A Nevada judge said the state unemployment office has to begin paying pandemic relief benefits to out-of-work gig and independent workers who haven’t completely stopped working and were cut off from receiving payments.
Judge Barry Breslow in Reno ruled that Pandemic Unemployment Assistance payments should begin next week, said Mark Thierman, an attorney representing nine plaintiffs among a group he said totals nearly 190,000 people. Another hearing is scheduled July 30.
“People are in a whirlpool,” Thierman said. “They’re caught between types of payments – how the state (Department of Employment, Training and Rehabilitation) coordinates regular unemployment insurance, PUA and Federal Pandemic Unemployment Compensation.”
Thierman estimated that 30,000 people affected by Breslow’s order had payments start and then stop – leaving them without the $600 a week Congress promised plus state payments. Most are due between $800 and more than $1,000 a week, the attorney said.
Many have tried to find work where they can, jeopardizing their eligibility for continued benefits, he added.
The judge said that unless a person filing a claim has excessive earnings, no weekly filings, or the state unemployment department can show evidence of fraud, payments may not be stopped.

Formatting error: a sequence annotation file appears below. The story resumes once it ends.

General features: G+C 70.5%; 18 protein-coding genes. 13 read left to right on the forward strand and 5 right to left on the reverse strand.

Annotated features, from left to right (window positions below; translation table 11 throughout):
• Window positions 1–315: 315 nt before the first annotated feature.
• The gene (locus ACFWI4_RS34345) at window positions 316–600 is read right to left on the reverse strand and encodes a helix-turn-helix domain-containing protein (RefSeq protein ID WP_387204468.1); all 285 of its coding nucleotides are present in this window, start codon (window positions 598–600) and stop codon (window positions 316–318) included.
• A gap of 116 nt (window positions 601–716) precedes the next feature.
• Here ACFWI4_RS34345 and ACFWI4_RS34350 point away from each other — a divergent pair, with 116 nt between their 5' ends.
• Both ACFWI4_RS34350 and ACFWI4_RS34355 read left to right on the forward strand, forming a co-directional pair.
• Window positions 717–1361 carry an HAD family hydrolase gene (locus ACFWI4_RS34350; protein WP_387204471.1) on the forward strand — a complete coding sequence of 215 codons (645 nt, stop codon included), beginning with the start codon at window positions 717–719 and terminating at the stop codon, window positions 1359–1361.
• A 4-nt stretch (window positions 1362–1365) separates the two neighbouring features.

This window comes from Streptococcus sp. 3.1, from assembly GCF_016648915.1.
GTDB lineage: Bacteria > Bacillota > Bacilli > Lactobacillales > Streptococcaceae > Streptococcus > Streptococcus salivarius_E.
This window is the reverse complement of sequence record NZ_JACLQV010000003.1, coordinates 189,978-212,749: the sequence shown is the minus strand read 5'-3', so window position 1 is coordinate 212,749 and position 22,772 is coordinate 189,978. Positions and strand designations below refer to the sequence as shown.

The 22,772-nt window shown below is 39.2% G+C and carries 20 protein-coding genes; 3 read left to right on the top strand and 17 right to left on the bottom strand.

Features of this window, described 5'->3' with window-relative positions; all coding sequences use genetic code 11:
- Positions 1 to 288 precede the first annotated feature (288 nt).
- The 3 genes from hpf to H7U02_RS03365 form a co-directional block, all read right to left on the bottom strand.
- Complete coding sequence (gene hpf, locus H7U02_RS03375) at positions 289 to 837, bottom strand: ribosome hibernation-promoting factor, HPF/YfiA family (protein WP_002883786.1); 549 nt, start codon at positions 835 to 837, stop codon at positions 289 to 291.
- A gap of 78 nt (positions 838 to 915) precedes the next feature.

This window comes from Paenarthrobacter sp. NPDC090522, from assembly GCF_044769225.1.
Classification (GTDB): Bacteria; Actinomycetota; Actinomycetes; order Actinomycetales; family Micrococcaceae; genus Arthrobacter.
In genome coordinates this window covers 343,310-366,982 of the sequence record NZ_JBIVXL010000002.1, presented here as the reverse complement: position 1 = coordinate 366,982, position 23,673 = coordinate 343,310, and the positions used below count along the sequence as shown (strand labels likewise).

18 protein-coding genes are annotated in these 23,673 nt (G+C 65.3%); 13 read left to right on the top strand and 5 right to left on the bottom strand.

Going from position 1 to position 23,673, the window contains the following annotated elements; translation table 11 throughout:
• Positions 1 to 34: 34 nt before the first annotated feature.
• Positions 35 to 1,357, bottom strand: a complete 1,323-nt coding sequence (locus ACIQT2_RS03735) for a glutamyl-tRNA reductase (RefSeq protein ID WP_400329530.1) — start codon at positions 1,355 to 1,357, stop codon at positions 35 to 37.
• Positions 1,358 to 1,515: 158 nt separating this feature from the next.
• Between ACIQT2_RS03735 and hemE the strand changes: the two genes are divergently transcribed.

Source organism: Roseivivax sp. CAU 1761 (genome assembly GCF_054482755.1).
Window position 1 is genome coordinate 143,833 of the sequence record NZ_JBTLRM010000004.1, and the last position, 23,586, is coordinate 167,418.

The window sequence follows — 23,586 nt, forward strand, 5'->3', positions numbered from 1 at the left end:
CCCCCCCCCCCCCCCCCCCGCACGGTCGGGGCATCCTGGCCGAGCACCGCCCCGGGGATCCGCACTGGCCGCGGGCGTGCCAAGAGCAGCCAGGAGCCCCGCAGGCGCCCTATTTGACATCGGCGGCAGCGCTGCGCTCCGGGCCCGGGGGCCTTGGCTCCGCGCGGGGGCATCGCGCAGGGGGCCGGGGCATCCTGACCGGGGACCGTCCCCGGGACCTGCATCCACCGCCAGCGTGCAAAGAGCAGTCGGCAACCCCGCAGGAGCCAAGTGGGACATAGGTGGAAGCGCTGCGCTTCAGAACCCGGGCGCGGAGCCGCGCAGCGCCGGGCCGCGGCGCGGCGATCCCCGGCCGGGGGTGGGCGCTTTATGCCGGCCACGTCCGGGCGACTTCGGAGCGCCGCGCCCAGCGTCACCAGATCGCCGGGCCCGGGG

Thierman sought class-action status when he filed the lawsuit May 12 – when Nevada was the last state in the nation to begin taking applications for PUA payments.
He said then the goal was to force the state to begin paying thousands of people idled when Gov. Steve Sisolak closed casinos and businesses deemed non-essential to prevent people from congregating and spreading the virus that causes COVID-19.
The governor relaxed closure orders in late May and early June, but business has been slow for ride-hail drivers, salon workers, the self-employed and independent workers.
Breslow on Friday received a 310-page investigative report by a court-appointed special hearing master that identified eight primary “bottlenecks” and “fractures” hampering the gig workers’ pandemic payments claims process, the Las Vegas Review-Journal reported .
The judge determined the swamped state unemployment office was incorrect in deciding that PUA applicants were ineligible unless they had completely ceased working, the newspaper said.
State officials have contended the jobless benefits office was battling rampant fraud in the unemployment benefits system and needed to determine the legitimacy of each claim before paying it out.
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